WASHINGTON – Today, President Donald Trump signed an executive order outlining meager police reforms following the deaths of George Floyd, Breonna Taylor, and countless other Black people at the hands of law enforcement. Following international protests against U.S. law enforcement's treatment of Black people, the Trump administration executive order sets financial incentives for police departments to establish credentialing programs and follow standard "best practices.”
Anthony D. Romero, Executive Director of the American Civil Liberties Union, highlighted the need for the Trump administration to take additional steps to reform racially targeted policing in America in the following statement:
“With today’s executive order, President Trump once again failed to acknowledge racism as a fundamental problem in American policing. Even as the president went to great pains to sidestep the core issue of systemic racism in American policing, he was quick to blow the ‘law and order’ dog whistle intended for his base. He blew that law-and-order dog whistle with a single-minded and cynical focus on his reelection. Other members of the Republican Party, like Sen. Tim Scott (R-S.C.), are quicker to acknowledge the need for systemic police reform, but this president is increasingly out of step with the majority of American people and even the leaders of his party.
“In over 20 minutes of prepared remarks, the president said the words ‘race’ once, and ‘Black’ six times. Most telling, President Trump never used the word ‘racism’ – not once – at this historic inflection point. The word he was afraid to use is more memorable than anything he did say. The president’s use of victims’ families as a backdrop as he offered empty words of sympathy, anemic reforms, and hollow rhetoric was sad – to borrow a word from the president’s vocabulary. What’s wrong with this picture: The president had a veritable beauty pageant of law enforcement officers behind him as he signed an executive order that was supposedly meant as a response to the public outcry of recent weeks.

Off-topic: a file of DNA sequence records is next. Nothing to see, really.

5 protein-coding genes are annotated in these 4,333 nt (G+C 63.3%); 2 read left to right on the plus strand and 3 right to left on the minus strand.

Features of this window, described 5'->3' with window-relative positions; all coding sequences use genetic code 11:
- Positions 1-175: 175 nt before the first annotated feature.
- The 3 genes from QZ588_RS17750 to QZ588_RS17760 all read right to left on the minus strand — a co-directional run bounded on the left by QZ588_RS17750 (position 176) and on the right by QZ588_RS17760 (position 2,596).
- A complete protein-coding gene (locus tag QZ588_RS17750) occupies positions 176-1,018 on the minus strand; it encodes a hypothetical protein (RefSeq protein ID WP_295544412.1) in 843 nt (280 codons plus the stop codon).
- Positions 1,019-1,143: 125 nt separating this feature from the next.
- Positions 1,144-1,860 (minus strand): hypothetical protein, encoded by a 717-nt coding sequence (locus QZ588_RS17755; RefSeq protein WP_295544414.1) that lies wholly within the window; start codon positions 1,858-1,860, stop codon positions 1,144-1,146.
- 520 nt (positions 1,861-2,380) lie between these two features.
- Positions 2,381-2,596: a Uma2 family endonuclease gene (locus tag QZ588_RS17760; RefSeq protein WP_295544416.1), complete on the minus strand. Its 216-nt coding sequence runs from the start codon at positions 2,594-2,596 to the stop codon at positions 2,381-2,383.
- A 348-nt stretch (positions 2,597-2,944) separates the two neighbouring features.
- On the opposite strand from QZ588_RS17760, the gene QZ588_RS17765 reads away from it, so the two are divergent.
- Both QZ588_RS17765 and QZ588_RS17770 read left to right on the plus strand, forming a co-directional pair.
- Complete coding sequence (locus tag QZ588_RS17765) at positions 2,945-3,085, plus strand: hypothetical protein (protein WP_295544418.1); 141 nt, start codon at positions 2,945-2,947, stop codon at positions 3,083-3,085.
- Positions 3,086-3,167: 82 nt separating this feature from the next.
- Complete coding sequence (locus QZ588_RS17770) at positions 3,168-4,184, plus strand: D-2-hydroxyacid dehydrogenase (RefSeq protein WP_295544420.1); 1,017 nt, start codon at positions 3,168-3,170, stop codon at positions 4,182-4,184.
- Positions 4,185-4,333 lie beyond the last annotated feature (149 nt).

“Contrary to President Trump’s assertion, the crisis in American policing is not due to a ‘tiny’ number of ‘bad’ police officers. The unlawful use of excessive force and the absence of any real accountability in police department after police department have led to the wanton killing of Black men and women. The only solution in the face of such systemic racism is a concerted effort to divest funding to police departments and shrink police presence in the everyday lives of communities of color. Banning the use of chokeholds – though with exceptions – is a first step, but more of the same won’t solve the crisis in American policing. The solution must be a smaller police presence in our communities. Moreover, the federal government must stop grant programs that turn local police departments into standing armies and reallocate those resources into alternatives to policing that keep local communities safe and help them thrive.”